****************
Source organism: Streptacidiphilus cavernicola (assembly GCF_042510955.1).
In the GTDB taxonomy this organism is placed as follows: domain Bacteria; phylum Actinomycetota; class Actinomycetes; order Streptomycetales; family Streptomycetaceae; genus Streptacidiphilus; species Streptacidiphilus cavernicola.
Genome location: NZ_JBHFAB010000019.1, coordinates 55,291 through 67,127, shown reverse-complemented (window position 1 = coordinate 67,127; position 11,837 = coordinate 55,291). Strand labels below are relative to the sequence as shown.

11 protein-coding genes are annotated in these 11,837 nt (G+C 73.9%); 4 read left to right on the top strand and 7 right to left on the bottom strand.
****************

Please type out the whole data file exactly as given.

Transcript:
Source organism: Streptacidiphilus cavernicola (assembly GCF_042510955.1).
In the GTDB taxonomy this organism is placed as follows: domain Bacteria; phylum Actinomycetota; class Actinomycetes; order Streptomycetales; family Streptomycetaceae; genus Streptacidiphilus; species Streptacidiphilus cavernicola.
Genome location: NZ_JBHFAB010000019.1, coordinates 55,291 through 67,127, shown reverse-complemented (window position 1 = coordinate 67,127; position 11,837 = coordinate 55,291). Strand labels below are relative to the sequence as shown.

11 protein-coding genes are annotated in these 11,837 nt (G+C 73.9%); 4 read left to right on the top strand and 7 right to left on the bottom strand.